The Sydney Morning Herald
July 27, 2012
A VICTIM of sexual abuse – by a Catholic priest – who wrote to a government inquiry into clergy sexual abuse was referred to a Catholic agency, less than a week after the committee’s chief executive assured The Age such a conflict could not happen.
Peter Blenkiron, of Ballarat, was appalled when he was referred to Centacare, a Catholic agency he found ”terrible” when he first reported his abuse several years ago.
He wrote on July 10 to the parliamentary inquiry into the handling of child abuse by religious and other organisations seeking a simpler method for victims to be heard.
Committee chairwoman Georgie Crozier replied on Wednesday.
Her email included a referral to the Victims Support Agency, which funds a statewide network of victim assistance programs. In Ballarat and Geelong, the program is run by the Catholic agency Centacare.
Mr Blenkiron said being referred to a Catholic agency would lead many victims to avoid the inquiry. He said the issue was broken trust at the deepest level.
”[Abuse] screws up your ability to ever really trust. Blokes out there are struggling to trust, and are told to go back to an arm of the Catholic Church.”
But it was important for victims to be heard. ”The abuse is the snakebite. The venom is the shame, the silence, the secrecy. To talk about it is the antidote.”
The committee’s executive officer, Dr Janine Bush, told The Age last week that committee staff had noted the possible conflict created by using Centacare and acted to avoid it.
”We made it clear that there will be no referrals to religion-based agencies,” she said.
She said parliamentary inquiries committee staff did not usually provide tailored support to prepare submissions for public hearings, but it was available for this inquiry.
Dr Bush could not be contacted yesterday, but the director of Centacare Ballarat, David Beaver, said no victims had approached it since the inquiry was announced. If any did, Centacare would refer them to other non-Catholic agencies.
Mr Blenkiron said he was one of an informal group of 15 Ballarat victims at various stages of healing. He said when he read the submission guidelines, his ”eyes glazed over”, and many victims with post-traumatic stress disorder and difficulties concentrating would be put off. A simple online questionnaire should be an option, he said.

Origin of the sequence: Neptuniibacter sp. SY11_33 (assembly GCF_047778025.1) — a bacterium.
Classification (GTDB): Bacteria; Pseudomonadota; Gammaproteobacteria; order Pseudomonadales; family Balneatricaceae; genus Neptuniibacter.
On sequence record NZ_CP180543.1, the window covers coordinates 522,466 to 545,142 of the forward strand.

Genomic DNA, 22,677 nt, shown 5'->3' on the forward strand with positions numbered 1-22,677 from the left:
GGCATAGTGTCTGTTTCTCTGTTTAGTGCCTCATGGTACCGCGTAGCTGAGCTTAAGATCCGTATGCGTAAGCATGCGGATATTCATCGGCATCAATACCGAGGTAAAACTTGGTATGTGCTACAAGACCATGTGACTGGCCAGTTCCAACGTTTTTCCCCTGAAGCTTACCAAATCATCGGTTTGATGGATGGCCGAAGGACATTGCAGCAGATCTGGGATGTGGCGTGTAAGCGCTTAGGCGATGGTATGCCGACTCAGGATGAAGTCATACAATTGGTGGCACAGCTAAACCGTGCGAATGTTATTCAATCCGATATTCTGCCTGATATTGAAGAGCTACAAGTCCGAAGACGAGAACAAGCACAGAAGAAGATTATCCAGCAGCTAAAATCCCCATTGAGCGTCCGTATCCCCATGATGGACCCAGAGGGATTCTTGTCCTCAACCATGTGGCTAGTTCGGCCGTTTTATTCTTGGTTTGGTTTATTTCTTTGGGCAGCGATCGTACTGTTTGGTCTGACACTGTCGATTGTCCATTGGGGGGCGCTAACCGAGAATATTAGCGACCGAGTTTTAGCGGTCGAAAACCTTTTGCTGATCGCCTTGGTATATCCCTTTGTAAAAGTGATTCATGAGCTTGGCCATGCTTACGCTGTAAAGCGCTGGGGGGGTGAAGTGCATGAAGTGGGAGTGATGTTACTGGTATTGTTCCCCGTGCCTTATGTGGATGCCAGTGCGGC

When he was 11, he said, ”Christian Brother Edward Vernon Dowlan (jailed in 1996) would set us up by giving us homework way beyond our capacity. When we couldn’t get it done we’d be punished, comforted, then abused.”
Some advocacy groups are offering to help victims prepare submissions, including the Survivors’ Network of those Abused by Priests (SNAP) and Sexual Assault Victims Advocates, run by Helen Last and former Victoria Police sexual crimes squad head Glenn Davies.
Top QC Bryan Keon-Cohen has written to more than 300 Victorian parish priests, urging them to make submissions.
Abuse inquiry process too hard for victims
ABC Australia (abc.net.au)
Liz Hobday reported this story on Wednesday, July 25, 2012 18:38:00
MATT PEACOCK: The closing date for submissions to the Victorian Parliamentary Inquiry into abuse by religious organisations is almost due. But some abuse survivors who want to take part have told the ABC the submission process is simply too difficult.
And there are concerns the inquiry may miss out on hearing important evidence because of a lack of support for abuse survivors.
Liz Hobday reports.
LIZ HOBDAY: Ballarat man Peter Blenkiron was abused by a Christian brother at his school when he was 11 years old.
PETER BLENKIRON: He used to set amounts of homework that were beyond our capacity and then when we didn’t get the quantities done or if we got parts wrong we’d be punished; sent down the back of the class, the rest of the class was made to look the other way. He’d then get down the back of the class and punish us, bring us to tears, comfort us and then, abuse us.